Some quick pics attached.

Hope that is of some help.

Chris
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Last edited by ChrisM; 26-07-2011 at 09:38 PM. Reason: Added more pics
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  #57  
Old 26-07-2011, 10:20 PM
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AH YES!! I see it now. You have answered one of my toughest questions in one photograph. I was wondering about the helical roll on the 10 x 200. You wouldn't believe it, but I found a piece that might match exactly, sitting out the back of my old place of employment. I've hit the boss up for it.

Of all the features of an observatory, I like your spiral stair the most. I've GOTTA have one!!

Now all I have to do is work out what measurements to give the roll-formers for my 2.5 radius room with a 2 metre high wall.......maths has never been a strong point beyond simple arithmetic for me.....

Thanks so much for the advice mate.

Baz.
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  #58  
Old 01-08-2011, 06:30 PM
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I've visited this thread many many times, and I am always amazed at how brilliant your observatory is Chris. I can only dream of having my own like that one day.

Well done!
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  #59  
Old 02-08-2011, 06:56 PM
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Quote:
I've visited this thread many many times, and I am always amazed at how brilliant your observatory is Chris. I can only dream of having my own like that one day.
Thanks HolyWars - It took a lot of thought and effort to design and construct it, but I would venture to say that anyone with a few simple building skills (and I am not a builder) and the will, could build something of which they are rightfully proud.

You have to live your dreams!

Chris
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  #60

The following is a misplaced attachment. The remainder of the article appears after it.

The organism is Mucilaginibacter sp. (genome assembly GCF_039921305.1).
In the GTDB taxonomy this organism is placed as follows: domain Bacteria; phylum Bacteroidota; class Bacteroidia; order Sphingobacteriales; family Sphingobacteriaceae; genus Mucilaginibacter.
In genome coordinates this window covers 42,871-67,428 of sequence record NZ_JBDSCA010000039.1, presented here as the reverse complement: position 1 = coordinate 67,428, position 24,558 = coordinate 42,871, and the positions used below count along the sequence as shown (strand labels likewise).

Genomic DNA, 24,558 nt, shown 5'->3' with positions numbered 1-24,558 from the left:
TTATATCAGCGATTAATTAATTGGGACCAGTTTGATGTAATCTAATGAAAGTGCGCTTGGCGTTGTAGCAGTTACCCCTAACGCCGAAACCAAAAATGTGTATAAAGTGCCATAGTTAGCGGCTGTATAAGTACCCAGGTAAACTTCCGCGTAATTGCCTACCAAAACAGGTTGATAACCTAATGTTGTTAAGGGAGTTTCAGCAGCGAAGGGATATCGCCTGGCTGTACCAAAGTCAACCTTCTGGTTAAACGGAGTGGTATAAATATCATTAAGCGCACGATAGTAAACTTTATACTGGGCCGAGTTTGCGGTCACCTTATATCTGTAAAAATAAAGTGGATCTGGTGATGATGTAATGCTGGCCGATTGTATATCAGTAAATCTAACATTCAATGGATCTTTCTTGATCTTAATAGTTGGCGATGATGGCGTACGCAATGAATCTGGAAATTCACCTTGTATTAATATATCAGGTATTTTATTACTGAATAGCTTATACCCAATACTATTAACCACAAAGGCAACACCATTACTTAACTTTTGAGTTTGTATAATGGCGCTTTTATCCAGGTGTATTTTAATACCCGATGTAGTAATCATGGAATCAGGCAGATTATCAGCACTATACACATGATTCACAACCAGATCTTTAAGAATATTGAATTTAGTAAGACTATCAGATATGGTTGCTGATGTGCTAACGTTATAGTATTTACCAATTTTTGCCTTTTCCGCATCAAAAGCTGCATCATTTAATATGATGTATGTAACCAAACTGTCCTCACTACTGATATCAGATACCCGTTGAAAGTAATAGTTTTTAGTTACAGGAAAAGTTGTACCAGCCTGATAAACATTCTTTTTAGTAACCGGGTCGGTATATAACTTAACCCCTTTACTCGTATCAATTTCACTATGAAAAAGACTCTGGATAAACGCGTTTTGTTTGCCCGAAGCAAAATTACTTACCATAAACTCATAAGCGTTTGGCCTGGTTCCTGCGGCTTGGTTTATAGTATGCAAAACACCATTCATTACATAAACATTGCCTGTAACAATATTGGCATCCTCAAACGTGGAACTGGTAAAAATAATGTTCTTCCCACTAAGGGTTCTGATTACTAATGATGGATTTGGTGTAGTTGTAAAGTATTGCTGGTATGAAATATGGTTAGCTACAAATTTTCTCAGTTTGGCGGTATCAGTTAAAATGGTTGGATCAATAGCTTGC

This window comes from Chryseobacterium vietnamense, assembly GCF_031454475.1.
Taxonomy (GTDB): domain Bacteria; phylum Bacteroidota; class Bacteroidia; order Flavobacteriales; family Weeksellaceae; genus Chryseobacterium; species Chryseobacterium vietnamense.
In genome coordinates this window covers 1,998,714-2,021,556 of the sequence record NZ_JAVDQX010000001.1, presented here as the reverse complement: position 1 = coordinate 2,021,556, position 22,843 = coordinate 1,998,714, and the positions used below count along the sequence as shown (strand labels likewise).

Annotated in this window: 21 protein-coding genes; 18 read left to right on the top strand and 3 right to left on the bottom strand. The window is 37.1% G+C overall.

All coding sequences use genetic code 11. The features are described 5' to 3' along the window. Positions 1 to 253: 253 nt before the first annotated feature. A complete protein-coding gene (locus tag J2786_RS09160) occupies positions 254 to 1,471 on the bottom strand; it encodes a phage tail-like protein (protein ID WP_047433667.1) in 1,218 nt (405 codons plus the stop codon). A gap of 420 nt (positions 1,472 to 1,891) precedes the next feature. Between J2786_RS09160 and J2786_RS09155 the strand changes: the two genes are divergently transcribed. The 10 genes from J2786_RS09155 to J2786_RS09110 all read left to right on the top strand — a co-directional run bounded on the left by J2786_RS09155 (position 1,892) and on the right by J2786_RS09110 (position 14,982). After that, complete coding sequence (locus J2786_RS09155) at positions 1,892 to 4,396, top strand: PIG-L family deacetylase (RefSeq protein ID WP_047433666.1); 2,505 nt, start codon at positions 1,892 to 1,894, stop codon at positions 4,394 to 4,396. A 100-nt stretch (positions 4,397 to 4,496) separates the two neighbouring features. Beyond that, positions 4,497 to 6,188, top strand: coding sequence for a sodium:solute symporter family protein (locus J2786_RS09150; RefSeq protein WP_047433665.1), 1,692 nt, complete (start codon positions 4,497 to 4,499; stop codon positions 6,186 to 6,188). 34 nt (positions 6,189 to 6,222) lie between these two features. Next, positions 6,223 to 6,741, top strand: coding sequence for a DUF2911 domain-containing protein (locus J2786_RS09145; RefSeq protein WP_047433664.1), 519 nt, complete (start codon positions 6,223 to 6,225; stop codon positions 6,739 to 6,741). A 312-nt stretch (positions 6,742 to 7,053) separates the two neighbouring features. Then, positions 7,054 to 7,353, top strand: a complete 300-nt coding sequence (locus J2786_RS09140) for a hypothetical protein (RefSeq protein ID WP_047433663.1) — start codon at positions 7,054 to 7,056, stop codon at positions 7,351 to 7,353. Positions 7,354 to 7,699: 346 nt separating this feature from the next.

Old 23-10-2011, 04:40 PM
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More enhancements / upgrade

A few enhancements and an upgrade have occured over the last month.

I got some cheap digital thermometers and have put these on a panel to show concrete pier temp, steel pier temp and the ambient temp upstairs. No surprises here - the concrete pier is always lagging the trend.

Also from ebay, I got a cheap ($5.47) IR light which I use to boost the lighting for the scope/mount surveillance CCTV. Sample pic attached. The view is actually clearer than this snap would indicate. I've wired in a 5 Watt resistor into one leg of the SPDT centre-off switch to provide a Low/High lighting option.

To better protect the telescopes and mount, I got a custom-made cover made from tent fly material. The actual material is purple PU-coated nylon, and it's got a drawcord which allows me to pull it in tight around the pier. I place a few silica gel dessicant canisters around the mount to help keep any trapped moisture under control.

And last but in no way least, I've replaced the LX90 with a larger SCTand a 5" refractor, both of which sit on a 1200 GTO. It's still very early days with this set-up - the refractor hasn't even seen first light yet.

I'll post more in due course.

Chris